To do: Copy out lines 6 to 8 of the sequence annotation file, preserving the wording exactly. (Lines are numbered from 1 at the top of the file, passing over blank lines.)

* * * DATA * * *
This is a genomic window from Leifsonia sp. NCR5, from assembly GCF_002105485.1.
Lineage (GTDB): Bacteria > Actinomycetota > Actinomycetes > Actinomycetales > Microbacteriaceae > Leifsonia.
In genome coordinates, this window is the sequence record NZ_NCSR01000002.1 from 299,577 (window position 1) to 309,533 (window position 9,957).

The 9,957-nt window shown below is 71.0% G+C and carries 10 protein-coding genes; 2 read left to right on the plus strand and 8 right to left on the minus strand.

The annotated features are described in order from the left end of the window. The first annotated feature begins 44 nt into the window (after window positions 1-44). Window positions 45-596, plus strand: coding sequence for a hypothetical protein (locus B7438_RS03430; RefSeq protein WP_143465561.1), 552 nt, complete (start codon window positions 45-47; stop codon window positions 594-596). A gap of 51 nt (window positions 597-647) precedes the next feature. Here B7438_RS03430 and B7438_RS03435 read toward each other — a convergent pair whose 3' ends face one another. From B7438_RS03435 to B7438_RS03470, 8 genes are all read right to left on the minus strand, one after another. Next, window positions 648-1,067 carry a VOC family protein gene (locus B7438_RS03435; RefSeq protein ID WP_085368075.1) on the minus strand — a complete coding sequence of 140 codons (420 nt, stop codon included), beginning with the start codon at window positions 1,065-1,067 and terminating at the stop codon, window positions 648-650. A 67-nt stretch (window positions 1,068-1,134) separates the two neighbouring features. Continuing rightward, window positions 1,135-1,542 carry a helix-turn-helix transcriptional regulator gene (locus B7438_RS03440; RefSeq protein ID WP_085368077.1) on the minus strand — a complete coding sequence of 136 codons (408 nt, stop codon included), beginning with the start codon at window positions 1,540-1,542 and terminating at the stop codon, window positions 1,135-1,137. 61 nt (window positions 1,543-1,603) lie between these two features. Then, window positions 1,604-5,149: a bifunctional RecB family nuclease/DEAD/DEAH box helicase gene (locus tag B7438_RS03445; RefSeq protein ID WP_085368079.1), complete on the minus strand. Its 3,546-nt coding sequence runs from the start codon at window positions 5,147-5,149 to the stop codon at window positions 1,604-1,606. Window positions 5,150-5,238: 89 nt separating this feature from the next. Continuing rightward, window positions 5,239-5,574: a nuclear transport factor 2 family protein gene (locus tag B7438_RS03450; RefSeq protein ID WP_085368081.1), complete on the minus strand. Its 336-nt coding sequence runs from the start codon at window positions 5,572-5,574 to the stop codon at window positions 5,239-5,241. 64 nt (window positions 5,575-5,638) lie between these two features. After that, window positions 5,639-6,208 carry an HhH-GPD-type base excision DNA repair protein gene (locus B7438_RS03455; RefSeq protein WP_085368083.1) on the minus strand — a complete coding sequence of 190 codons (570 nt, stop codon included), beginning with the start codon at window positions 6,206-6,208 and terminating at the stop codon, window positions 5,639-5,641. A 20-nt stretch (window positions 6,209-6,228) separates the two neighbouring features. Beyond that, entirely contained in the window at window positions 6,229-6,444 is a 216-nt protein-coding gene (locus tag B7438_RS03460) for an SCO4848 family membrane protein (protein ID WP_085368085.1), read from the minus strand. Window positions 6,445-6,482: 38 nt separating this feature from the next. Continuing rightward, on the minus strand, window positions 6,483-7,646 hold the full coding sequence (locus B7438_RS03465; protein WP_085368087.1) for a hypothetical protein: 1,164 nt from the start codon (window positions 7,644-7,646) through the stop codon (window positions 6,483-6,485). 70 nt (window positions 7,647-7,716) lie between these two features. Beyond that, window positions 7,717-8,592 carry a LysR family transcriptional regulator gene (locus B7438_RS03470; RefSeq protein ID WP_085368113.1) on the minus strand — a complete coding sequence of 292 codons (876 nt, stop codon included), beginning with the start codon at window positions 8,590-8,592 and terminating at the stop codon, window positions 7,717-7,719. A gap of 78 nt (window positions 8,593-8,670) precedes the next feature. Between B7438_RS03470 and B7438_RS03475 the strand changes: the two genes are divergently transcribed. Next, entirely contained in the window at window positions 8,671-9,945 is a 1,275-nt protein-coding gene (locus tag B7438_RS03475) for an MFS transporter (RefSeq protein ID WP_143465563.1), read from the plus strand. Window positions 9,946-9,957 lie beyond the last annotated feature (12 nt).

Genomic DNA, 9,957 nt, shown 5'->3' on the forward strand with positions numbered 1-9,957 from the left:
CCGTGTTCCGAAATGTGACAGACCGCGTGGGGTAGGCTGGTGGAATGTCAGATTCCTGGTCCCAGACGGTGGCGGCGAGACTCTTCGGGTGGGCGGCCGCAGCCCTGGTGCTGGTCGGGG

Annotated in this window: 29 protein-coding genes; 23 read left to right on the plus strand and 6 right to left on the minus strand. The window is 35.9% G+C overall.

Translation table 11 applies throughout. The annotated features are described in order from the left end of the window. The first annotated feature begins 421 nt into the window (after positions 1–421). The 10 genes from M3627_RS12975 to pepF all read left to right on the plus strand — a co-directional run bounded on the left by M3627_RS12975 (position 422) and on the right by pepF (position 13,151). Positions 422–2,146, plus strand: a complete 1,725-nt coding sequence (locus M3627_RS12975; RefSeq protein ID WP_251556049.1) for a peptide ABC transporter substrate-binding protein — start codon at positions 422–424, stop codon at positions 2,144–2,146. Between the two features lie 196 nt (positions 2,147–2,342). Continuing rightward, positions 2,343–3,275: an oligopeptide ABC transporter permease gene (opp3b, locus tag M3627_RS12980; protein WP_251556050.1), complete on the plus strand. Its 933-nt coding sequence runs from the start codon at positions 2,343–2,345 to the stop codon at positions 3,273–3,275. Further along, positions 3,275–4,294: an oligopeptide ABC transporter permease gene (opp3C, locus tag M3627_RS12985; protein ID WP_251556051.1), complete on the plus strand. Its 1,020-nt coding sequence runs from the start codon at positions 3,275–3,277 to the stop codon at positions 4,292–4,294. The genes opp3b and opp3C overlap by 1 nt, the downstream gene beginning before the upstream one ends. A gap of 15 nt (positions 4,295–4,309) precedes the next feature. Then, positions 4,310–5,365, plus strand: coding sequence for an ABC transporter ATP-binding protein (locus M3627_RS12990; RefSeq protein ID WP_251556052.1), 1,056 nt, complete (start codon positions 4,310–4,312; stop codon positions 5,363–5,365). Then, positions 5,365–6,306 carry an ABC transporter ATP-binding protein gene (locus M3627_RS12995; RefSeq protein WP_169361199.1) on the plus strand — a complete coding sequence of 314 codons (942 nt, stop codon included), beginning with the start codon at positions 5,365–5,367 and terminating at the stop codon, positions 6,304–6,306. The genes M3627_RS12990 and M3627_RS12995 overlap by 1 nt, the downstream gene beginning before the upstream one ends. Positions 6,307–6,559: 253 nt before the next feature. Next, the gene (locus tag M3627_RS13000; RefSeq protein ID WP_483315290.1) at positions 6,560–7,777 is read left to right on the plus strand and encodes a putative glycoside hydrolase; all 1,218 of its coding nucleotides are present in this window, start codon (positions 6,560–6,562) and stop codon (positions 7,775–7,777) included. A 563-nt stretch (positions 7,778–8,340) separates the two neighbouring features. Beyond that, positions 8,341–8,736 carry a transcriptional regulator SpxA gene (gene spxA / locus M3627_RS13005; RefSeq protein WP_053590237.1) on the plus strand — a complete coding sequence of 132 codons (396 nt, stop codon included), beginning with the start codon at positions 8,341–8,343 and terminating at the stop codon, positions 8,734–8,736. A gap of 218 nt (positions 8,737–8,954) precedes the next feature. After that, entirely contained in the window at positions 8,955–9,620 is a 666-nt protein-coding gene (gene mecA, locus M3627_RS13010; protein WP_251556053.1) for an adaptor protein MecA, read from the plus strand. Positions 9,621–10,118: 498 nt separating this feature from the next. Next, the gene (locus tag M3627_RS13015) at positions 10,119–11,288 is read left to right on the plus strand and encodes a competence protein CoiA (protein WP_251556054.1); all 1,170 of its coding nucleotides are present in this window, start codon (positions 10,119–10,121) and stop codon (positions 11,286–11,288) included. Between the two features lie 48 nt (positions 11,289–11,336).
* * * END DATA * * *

Genomic DNA, 9,957 nt, shown 5'->3' on the forward strand with positions numbered 1-9,957 from the left:
CCGTGTTCCGAAATGTGACAGACCGCGTGGGGTAGGCTGGTGGAATGTCAGATTCCTGGTCCCAGACGGTGGCGGCGAGACTCTTCGGGTGGGCGGCCGCAGCCCTGGTGCTGGTCGGGG

Annotated in this window: 29 protein-coding genes; 23 read left to right on the plus strand and 6 right to left on the minus strand. The window is 35.9% G+C overall.